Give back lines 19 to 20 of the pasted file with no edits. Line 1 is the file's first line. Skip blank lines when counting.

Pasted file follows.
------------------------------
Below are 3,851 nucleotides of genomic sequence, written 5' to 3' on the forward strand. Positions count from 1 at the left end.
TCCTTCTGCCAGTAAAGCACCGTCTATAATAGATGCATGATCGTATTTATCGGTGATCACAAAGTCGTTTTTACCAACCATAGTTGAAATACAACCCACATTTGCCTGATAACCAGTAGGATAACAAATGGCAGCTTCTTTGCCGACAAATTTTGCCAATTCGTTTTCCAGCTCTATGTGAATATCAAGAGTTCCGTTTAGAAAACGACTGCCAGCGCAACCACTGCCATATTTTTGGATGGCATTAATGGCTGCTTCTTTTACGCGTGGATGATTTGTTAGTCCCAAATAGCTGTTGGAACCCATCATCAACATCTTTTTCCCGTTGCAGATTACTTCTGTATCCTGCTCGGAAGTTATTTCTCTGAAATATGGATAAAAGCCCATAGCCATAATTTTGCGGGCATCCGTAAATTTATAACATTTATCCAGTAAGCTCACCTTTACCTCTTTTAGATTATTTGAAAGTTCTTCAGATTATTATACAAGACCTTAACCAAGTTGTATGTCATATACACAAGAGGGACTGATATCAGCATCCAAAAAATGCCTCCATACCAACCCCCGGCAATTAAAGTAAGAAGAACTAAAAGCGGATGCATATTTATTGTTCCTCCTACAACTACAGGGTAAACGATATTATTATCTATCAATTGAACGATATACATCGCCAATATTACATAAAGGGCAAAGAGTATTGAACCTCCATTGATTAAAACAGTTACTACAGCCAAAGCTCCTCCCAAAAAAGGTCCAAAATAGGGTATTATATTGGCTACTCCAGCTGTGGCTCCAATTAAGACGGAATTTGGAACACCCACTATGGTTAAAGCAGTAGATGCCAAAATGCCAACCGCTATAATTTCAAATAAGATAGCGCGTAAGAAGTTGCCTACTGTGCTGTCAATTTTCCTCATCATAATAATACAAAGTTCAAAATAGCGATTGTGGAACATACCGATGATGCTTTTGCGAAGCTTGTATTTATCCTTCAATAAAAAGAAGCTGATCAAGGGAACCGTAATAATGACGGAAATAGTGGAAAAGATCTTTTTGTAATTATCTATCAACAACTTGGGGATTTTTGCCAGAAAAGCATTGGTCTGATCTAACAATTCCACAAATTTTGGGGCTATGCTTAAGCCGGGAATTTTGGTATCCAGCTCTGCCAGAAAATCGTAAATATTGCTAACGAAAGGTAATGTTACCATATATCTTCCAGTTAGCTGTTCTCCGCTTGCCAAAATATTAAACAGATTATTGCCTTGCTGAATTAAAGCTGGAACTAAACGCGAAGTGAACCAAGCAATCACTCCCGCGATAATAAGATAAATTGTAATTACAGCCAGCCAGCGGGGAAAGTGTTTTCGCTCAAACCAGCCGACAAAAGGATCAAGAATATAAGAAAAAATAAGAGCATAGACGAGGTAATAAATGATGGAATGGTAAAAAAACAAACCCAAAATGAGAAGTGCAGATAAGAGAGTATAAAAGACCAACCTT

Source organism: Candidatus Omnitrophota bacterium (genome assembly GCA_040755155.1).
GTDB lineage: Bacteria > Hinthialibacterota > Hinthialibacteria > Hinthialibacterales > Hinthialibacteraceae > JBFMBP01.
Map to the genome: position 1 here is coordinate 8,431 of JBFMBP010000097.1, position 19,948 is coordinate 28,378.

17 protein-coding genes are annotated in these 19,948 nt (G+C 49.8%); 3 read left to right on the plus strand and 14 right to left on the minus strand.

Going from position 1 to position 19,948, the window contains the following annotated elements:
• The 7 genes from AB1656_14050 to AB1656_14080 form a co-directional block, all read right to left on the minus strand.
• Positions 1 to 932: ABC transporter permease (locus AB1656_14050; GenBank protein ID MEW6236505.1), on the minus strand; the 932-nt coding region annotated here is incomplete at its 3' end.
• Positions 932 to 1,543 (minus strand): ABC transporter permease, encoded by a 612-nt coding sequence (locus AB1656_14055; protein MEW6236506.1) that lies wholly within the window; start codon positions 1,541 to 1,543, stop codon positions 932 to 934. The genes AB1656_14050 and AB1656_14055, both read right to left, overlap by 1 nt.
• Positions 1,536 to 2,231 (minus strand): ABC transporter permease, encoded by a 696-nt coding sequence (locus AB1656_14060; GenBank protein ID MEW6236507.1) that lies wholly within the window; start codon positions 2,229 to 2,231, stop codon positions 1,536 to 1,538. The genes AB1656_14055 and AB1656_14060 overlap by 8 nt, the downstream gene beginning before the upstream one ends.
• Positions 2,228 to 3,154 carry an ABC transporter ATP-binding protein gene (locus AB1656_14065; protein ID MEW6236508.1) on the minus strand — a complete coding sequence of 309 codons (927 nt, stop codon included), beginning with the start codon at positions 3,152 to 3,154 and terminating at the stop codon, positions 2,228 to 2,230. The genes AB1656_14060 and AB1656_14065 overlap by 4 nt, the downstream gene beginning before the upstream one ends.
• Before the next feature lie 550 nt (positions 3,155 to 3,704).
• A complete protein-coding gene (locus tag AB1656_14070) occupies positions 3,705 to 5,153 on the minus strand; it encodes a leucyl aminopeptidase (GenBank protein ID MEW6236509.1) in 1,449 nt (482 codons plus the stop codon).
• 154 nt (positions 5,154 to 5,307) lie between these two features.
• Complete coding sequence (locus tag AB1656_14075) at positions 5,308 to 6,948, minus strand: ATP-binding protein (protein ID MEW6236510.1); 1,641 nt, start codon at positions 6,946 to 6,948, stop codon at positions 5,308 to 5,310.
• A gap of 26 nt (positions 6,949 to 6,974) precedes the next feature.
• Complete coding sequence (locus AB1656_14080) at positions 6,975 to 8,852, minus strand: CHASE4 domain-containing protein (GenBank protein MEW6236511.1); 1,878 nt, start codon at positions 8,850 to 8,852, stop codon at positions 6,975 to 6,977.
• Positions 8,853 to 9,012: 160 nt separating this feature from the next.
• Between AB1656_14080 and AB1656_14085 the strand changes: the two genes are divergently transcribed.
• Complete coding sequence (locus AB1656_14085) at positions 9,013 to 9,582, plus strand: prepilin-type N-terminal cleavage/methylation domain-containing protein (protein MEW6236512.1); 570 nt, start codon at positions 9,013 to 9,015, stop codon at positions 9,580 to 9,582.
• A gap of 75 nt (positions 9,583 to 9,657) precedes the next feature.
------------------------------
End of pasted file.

• Positions 8,853 to 9,012: 160 nt separating this feature from the next.
• Between AB1656_14080 and AB1656_14085 the strand changes: the two genes are divergently transcribed.